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News & Press: Colorado Technology Industry

No experience required: Breaking into Colorado's high-tech job market

Tuesday, February 21, 2012  
Posted by: Catharine Lurie
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No experience required: Breaking into Colorado's high-tech job market

DENVER - They are some of the highest paying jobs in the private sector, and there are a lot of them waiting to be filled. An Aurora Police officer made it happen, and so did a barista in Boulder. They both say anybody can do it.

Colorado currently ranks third in the nation for the highest concentration of high tech jobs and you can break into this growing business with no prior experience. Colorado's success rate for new businesses is 77 percent.

"This is where all the magic happens," Trish Groom said, opening the door on her second-story boardroom.

It overlooks the Flatirons, and sits just blocks away from where Groom graduated from University of Colorado with a degree in Spanish. Back then, she had plans on seeing the world.

Today, now 31 years old, her world is wrapped up in technology and she never saw it coming.
"I didn't think I'd ever be behind a desk. I never thought I'd be in technology, or on a computer all day," Groom said standing in the doorway of her office.

It's quite an interesting story how she got here. You can say it started while she was backpacking in South America and got a crazy idea.

"I had never drank a cup of coffee so for my 25th birthday I came home and bought a coffee shop," she said.

It was called Sidney's and Groom learned all about being a business owner and a barista on the job. One day, a problem presented itself when Groom started noticing customers at the back of her line weren't willing to wait.

The initial solution was to have customers text message their order. That turned into a mobile app that allows you expedite the ordering and pick-up process using a tablet or smartphone.
Fast forward four years and Groom's application development company, SplickIt, links customers to some 1,000 quick serve restaurants.

"SplickIt came from lickety split, keeping it super fast," Groom said.

Groom eventually sold Sidney's to pursue app development, and if wouldn't have been possible without her customers, who brought the knowledge and capital she needed to start her business.

"The best part is that [co-founder] Rob [Taylor] convinced [CFO] Tom [Plunkett] to not only work for free, but to put money in the company while doing that," former intern and new employee Linds Panther said.

Today, SplickIt's goal is to become a billion dollar company with roughly a dozen employees. Most of them did not major in technology-related fields.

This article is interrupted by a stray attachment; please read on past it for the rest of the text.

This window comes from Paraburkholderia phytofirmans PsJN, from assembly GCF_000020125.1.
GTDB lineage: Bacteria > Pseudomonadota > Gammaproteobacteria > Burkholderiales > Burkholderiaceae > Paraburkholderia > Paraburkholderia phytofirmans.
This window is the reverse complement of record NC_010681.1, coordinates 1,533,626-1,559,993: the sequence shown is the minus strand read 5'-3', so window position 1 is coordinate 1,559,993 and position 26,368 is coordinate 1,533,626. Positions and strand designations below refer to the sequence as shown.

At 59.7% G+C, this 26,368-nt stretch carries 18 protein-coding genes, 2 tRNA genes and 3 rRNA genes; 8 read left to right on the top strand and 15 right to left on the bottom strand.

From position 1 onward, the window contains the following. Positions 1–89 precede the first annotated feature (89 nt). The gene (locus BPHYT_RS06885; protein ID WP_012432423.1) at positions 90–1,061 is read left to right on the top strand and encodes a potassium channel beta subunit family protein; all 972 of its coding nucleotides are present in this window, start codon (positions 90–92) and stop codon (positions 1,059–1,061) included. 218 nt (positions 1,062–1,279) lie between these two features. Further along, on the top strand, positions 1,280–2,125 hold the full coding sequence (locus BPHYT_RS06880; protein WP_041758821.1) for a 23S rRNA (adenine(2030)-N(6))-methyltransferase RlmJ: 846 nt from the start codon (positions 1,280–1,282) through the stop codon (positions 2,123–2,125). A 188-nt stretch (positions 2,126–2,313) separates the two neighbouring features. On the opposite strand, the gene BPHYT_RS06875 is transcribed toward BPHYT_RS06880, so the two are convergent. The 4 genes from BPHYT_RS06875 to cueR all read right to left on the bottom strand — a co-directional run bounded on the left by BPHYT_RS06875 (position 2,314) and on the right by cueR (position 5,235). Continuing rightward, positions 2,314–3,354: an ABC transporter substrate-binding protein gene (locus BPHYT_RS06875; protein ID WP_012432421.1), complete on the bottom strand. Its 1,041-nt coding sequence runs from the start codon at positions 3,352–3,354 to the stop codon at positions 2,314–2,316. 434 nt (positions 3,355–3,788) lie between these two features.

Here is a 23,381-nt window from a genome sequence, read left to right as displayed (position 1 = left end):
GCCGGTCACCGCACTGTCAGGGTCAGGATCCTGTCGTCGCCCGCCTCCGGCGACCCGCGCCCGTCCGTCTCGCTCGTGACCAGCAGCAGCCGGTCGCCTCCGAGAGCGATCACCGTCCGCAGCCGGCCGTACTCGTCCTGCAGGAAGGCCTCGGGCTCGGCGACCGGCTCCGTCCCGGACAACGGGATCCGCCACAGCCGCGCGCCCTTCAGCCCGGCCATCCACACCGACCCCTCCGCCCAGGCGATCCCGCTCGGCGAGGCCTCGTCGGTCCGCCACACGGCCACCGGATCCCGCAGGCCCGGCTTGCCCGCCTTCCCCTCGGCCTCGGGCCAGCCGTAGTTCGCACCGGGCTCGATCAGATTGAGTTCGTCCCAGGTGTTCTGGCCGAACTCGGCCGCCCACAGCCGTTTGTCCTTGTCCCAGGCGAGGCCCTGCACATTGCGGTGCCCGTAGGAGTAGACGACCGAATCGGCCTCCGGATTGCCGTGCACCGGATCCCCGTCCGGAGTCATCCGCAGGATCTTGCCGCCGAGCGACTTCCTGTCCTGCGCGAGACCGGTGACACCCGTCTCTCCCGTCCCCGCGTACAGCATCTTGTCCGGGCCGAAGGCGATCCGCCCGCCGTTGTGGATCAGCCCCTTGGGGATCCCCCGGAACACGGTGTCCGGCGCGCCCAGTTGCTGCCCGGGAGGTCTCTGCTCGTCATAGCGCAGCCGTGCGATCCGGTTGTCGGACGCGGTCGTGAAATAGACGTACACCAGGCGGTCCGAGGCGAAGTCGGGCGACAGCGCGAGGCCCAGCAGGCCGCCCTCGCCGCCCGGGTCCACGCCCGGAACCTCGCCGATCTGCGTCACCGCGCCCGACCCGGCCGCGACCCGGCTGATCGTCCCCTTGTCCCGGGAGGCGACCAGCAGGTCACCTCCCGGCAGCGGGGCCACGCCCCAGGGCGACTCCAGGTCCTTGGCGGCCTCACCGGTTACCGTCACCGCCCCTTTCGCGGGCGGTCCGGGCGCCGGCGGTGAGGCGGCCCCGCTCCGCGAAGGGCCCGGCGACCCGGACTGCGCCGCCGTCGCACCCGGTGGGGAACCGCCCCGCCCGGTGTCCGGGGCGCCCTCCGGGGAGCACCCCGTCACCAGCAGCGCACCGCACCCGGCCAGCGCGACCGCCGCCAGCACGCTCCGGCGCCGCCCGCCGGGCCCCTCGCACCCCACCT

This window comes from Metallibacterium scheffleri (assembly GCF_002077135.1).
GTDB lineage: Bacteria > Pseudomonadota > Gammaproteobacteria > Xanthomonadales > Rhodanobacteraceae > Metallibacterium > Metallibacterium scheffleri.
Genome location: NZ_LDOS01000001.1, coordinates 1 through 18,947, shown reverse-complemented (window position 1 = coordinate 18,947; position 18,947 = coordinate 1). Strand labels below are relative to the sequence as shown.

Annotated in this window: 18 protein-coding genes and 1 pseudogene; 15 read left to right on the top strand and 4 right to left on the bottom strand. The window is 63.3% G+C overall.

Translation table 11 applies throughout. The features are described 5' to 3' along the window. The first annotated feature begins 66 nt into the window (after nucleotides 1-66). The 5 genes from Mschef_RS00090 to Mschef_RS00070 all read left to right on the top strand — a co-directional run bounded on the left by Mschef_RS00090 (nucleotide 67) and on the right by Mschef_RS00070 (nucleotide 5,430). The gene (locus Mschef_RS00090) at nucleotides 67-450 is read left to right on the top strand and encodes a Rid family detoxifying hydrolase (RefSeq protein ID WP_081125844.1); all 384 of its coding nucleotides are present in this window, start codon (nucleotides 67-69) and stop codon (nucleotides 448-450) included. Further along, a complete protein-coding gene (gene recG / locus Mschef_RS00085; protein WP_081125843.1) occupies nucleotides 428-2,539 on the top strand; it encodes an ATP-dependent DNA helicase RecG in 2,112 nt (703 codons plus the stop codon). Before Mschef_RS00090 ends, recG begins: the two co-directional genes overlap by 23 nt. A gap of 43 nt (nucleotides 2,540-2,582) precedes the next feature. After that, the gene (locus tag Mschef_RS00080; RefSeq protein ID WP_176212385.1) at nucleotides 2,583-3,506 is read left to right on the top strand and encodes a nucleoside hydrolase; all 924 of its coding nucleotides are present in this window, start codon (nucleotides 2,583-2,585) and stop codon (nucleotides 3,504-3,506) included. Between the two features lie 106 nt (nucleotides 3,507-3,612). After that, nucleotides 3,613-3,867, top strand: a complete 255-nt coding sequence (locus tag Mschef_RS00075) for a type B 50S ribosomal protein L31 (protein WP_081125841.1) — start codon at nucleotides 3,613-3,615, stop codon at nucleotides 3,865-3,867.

Groom says the key to her success so far is being able to learn what she doesn't know.
"To be honest with you, because I didn't know anything about technology, I've had to learn a massive amount of information, and be open to learning," she said.

It's something Steve Foster also understands.

"Probably the one phrase I hear most in the technology industry is, 'We will figure it out,'" he said.

Foster heads up his own software company, called Business Controls, and is also president of the Colorado Technology Association, a nonprofit focused on growing our state's technology community.

Foster broke into the business in the 90s with no more than a high school diploma and 14 years experience as an Aurora Police officer.

"I came to work and said, 'There's got to be an easier way to earn $47,000 a year,'" Foster said.

Like Groom, Foster found the right people to help him start his business which develops software that allows companies to track employee misconduct. He eventually went to college, and today he works with start-ups like SplickIt to keep Colorado's Technology community moving forward. He and Groom are both proof there are many paths to break into technology today.

According the Colorado Technology Association, Colorado is an attractive place to start a company for a couple of reasons including: a simplified income tax structure, and tax credits given to startups that create jobs.

For individuals looking at the technology sector, but do not have a background in IT or a degree in the field, the Colorado Technology Association says high-tech employers also need account managers, graphic artists, marketing, sales, quality control, business analysis, testers, and project managers.

Some start-ups are also willing to train employees on the job, but you must be opening to learning, and networking is key to get your foot in the door if you don't have prior experience.
Community colleges, DeVry University, Regis University, CU, Colorado State University, and the University of Denver all offer courses in technology and county workforce centers can help those unemployed break into the field with relevant training.

Search the latest high tech job openings through the Colorado Technology Association at or
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